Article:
January 1, 2005 | News from the Chancellor
During the course of discussions over the past year about the need to lengthen the tenure clock, questions have been raised about the UniversityÃŒs policy regarding early tenure. I thought it would be helpful to address that issue publicly, especially in view of our determination to seek legislation permitting faculty a period greater than five years to establish a record of scholarship, teaching and service prior to consideration for tenure.
Section 6.2.d of the Bylaws of the University’s Board of Trustees provides:
A person appointed to the title of professor, associate professor, or assistant professor may be granted early tenure by the board in its discretion, under these bylaws, after not less than one nor more than five years of continuous satisfactory service on an annual salary basis,  when such service in interrupted by the period of a fellowship deemed by the college valuable to it,  when for a very substantial reason the college would be well served by such early grant of tenure or  when the person has had tenure in another accredited institution of higher learning.
Let me comment on each of the three categories addressed by this provision.
Under Section 6212(3) of the Education Law, tenure for certain instructional staff is automatic if, after serving on an annual salary for five years “continuously”, they are reappointed for a sixth full year. The requirement of continuous service creates a perverse incentive for faculty not to apply for or accept a prestigious fellowship because it would cause a break in service. Thus, the purpose of the first category is to counter that disincentive by providing for early tenure to faculty whose break in service is caused by a fellowship that enhances the reputation of the college. We should do everything possible to encourage faculty to seek such honors. Indeed, I believe each college should have a procedure to assure faculty in advance of accepting such fellowships that they will receive appropriate consideration for early tenure upon their return to service.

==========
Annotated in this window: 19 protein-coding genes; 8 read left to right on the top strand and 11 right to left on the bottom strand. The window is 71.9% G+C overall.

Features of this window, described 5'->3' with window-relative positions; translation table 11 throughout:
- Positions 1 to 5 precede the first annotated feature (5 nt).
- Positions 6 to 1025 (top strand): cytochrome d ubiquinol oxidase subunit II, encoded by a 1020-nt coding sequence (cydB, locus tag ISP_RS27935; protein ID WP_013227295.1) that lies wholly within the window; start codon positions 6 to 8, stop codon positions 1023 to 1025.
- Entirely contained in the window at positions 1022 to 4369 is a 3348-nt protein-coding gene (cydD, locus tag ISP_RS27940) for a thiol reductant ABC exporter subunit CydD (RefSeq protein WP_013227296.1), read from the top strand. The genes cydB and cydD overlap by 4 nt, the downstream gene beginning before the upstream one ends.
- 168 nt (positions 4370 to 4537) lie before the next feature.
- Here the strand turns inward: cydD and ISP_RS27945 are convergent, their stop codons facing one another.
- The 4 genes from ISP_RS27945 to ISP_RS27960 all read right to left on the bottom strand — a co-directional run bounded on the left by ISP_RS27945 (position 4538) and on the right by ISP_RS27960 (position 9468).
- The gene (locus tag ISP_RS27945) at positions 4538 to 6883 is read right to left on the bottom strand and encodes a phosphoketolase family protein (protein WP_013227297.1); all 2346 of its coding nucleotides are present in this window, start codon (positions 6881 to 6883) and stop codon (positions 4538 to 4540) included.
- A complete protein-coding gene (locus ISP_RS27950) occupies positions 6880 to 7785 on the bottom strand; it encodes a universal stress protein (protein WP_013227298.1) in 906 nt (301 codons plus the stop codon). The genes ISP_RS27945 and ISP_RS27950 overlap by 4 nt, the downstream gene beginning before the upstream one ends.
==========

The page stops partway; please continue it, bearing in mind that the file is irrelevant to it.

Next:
The second category is intended to cover a wide range of possible situations. One example of this would be the situation of faculty who have taught at another college and begun to establish a substantial record of scholarship before coming to one of our colleges. In the event we are successful in extending the current tenure clock from five to seven years, I expect that this ground for early tenure consideration may become increasingly applicable.
The third category is self-explanatory.
I hope this memorandum is helpful to you. If you have any questions concerning the application of this Bylaw provision to specific situations, do not hesitate to call Rick Schaffer.